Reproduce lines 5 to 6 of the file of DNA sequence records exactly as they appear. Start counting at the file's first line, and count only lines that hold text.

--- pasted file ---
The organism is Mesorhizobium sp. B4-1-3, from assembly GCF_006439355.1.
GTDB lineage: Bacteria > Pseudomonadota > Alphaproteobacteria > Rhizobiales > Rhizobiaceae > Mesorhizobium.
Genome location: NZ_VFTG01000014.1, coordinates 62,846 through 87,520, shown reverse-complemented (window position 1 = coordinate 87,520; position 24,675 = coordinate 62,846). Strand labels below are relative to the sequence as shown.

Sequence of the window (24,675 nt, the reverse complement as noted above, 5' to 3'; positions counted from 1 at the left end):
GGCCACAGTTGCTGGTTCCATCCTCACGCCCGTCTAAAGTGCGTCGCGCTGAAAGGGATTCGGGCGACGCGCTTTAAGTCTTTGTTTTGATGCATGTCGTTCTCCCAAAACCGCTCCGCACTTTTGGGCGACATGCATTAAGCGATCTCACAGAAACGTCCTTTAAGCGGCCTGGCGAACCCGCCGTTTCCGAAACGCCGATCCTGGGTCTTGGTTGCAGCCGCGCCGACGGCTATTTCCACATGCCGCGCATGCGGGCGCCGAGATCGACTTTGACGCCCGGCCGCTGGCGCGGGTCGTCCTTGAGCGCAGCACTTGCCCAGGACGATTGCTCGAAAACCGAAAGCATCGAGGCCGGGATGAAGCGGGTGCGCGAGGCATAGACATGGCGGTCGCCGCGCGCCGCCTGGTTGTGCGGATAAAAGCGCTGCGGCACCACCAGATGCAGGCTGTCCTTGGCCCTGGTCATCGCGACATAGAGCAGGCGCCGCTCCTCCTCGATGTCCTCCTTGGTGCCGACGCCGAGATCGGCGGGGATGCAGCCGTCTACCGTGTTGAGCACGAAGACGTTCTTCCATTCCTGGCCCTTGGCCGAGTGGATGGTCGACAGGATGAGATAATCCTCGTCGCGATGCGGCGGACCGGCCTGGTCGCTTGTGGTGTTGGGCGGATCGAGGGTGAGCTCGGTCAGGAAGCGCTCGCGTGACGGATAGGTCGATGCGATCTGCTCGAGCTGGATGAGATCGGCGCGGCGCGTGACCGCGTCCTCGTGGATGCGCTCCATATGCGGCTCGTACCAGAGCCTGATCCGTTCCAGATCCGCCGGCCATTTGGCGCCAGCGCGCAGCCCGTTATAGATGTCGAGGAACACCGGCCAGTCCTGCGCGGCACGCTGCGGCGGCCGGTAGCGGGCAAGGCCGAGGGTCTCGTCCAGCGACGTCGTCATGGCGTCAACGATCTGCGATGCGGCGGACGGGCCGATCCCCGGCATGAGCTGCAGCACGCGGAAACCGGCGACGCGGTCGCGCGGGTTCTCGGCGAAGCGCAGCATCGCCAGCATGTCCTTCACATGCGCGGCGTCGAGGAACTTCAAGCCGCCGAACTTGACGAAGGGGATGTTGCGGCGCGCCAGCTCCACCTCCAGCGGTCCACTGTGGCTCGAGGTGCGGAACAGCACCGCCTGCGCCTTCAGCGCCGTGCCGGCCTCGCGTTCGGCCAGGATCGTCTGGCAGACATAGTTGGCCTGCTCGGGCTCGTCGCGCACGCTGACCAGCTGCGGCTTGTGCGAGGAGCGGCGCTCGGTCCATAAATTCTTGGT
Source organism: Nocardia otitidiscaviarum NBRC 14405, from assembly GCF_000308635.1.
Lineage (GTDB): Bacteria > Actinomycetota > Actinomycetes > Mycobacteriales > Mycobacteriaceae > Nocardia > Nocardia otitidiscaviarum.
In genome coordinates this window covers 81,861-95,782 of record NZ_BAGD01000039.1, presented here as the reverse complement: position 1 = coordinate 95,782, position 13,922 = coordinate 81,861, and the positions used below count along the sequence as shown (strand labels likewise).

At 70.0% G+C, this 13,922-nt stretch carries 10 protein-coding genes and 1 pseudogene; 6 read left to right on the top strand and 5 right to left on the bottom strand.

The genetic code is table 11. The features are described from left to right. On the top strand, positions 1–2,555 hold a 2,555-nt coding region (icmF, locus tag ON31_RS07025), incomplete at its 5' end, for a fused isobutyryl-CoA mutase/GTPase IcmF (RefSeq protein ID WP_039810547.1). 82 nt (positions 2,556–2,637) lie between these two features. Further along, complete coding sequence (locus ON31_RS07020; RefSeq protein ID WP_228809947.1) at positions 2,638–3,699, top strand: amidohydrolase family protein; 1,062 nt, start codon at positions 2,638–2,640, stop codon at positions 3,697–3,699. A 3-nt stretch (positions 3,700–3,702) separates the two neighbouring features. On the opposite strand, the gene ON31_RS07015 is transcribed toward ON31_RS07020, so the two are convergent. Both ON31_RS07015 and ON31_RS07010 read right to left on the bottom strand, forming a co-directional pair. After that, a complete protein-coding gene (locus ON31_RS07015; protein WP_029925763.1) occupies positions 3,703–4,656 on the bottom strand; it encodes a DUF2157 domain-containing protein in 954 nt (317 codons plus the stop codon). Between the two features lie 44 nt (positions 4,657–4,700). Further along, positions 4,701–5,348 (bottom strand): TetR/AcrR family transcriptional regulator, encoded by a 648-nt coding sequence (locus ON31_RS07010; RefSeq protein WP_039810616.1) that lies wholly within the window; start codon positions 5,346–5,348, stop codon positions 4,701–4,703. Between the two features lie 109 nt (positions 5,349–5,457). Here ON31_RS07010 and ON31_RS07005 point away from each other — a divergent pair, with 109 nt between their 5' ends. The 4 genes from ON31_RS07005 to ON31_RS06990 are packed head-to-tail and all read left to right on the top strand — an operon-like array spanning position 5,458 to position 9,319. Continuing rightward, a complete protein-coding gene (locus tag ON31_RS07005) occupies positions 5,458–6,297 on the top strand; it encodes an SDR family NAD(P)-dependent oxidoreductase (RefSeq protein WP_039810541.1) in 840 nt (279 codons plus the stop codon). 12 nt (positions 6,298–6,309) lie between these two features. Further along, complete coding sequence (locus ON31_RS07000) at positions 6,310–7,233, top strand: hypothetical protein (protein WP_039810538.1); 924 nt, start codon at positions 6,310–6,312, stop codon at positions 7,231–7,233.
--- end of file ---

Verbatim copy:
GGCCACAGTTGCTGGTTCCATCCTCACGCCCGTCTAAAGTGCGTCGCGCTGAAAGGGATTCGGGCGACGCGCTTTAAGTCTTTGTTTTGATGCATGTCGTTCTCCCAAAACCGCTCCGCACTTTTGGGCGACATGCATTAAGCGATCTCACAGAAACGTCCTTTAAGCGGCCTGGCGAACCCGCCGTTTCCGAAACGCCGATCCTGGGTCTTGGTTGCAGCCGCGCCGACGGCTATTTCCACATGCCGCGCATGCGGGCGCCGAGATCGACTTTGACGCCCGGCCGCTGGCGCGGGTCGTCCTTGAGCGCAGCACTTGCCCAGGACGATTGCTCGAAAACCGAAAGCATCGAGGCCGGGATGAAGCGGGTGCGCGAGGCATAGACATGGCGGTCGCCGCGCGCCGCCTGGTTGTGCGGATAAAAGCGCTGCGGCACCACCAGATGCAGGCTGTCCTTGGCCCTGGTCATCGCGACATAGAGCAGGCGCCGCTCCTCCTCGATGTCCTCCTTGGTGCCGACGCCGAGATCGGCGGGGATGCAGCCGTCTACCGTGTTGAGCACGAAGACGTTCTTCCATTCCTGGCCCTTGGCCGAGTGGATGGTCGACAGGATGAGATAATCCTCGTCGCGATGCGGCGGACCGGCCTGGTCGCTTGTGGTGTTGGGCGGATCGAGGGTGAGCTCGGTCAGGAAGCGCTCGCGTGACGGATAGGTCGATGCGATCTGCTCGAGCTGGATGAGATCGGCGCGGCGCGTGACCGCGTCCTCGTGGATGCGCTCCATATGCGGCTCGTACCAGAGCCTGATCCGTTCCAGATCCGCCGGCCATTTGGCGCCAGCGCGCAGCCCGTTATAGATGTCGAGGAACACCGGCCAGTCCTGCGCGGCACGCTGCGGCGGCCGGTAGCGGGCAAGGCCGAGGGTCTCGTCCAGCGACGTCGTCATGGCGTCAACGATCTGCGATGCGGCGGACGGGCCGATCCCCGGCATGAGCTGCAGCACGCGGAAACCGGCGACGCGGTCGCGCGGGTTCTCGGCGAAGCGCAGCATCGCCAGCATGTCCTTCACATGCGCGGCGTCGAGGAACTTCAAGCCGCCGAACTTGACGAAGGGGATGTTGCGGCGCGCCAGCTCCACCTCCAGCGGTCCACTGTGGCTCGAGGTGCGGAACAGCACCGCCTGCGCCTTCAGCGCCGTGCCGGCCTCGCGTTCGGCCAGGATCGTCTGGCAGACATAGTTGGCCTGCTCGGGCTCGTCGCGCACGCTGACCAGCTGCGGCTTGTGCGAGGAGCGGCGCTCGGTCCATAAATTCTTGGT
Source organism: Nocardia otitidiscaviarum NBRC 14405, from assembly GCF_000308635.1.